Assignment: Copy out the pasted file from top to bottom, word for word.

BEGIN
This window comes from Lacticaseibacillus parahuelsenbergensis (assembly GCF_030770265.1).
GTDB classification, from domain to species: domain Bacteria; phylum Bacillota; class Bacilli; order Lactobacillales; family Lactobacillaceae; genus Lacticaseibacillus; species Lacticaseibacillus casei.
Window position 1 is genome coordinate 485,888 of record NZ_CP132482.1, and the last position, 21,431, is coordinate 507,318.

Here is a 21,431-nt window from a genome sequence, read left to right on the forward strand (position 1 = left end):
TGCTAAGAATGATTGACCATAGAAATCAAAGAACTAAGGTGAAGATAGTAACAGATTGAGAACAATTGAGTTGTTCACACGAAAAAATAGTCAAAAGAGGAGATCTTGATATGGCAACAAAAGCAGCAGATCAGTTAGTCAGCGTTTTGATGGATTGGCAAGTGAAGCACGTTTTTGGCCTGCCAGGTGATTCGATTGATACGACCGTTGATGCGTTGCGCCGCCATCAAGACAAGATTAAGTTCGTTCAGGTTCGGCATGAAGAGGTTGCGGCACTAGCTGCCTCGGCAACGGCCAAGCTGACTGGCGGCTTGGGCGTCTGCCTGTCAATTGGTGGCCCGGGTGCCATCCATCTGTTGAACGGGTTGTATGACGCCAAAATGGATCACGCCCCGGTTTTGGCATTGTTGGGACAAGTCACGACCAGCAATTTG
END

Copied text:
This window comes from Lacticaseibacillus parahuelsenbergensis (assembly GCF_030770265.1).
GTDB classification, from domain to species: domain Bacteria; phylum Bacillota; class Bacilli; order Lactobacillales; family Lactobacillaceae; genus Lacticaseibacillus; species Lacticaseibacillus casei.
Window position 1 is genome coordinate 485,888 of record NZ_CP132482.1, and the last position, 21,431, is coordinate 507,318.

Here is a 21,431-nt window from a genome sequence, read left to right on the forward strand (position 1 = left end):
TGCTAAGAATGATTGACCATAGAAATCAAAGAACTAAGGTGAAGATAGTAACAGATTGAGAACAATTGAGTTGTTCACACGAAAAAATAGTCAAAAGAGGAGATCTTGATATGGCAACAAAAGCAGCAGATCAGTTAGTCAGCGTTTTGATGGATTGGCAAGTGAAGCACGTTTTTGGCCTGCCAGGTGATTCGATTGATACGACCGTTGATGCGTTGCGCCGCCATCAAGACAAGATTAAGTTCGTTCAGGTTCGGCATGAAGAGGTTGCGGCACTAGCTGCCTCGGCAACGGCCAAGCTGACTGGCGGCTTGGGCGTCTGCCTGTCAATTGGTGGCCCGGGTGCCATCCATCTGTTGAACGGGTTGTATGACGCCAAAATGGATCACGCCCCGGTTTTGGCATTGTTGGGACAAGTCACGACCAGCAATTTG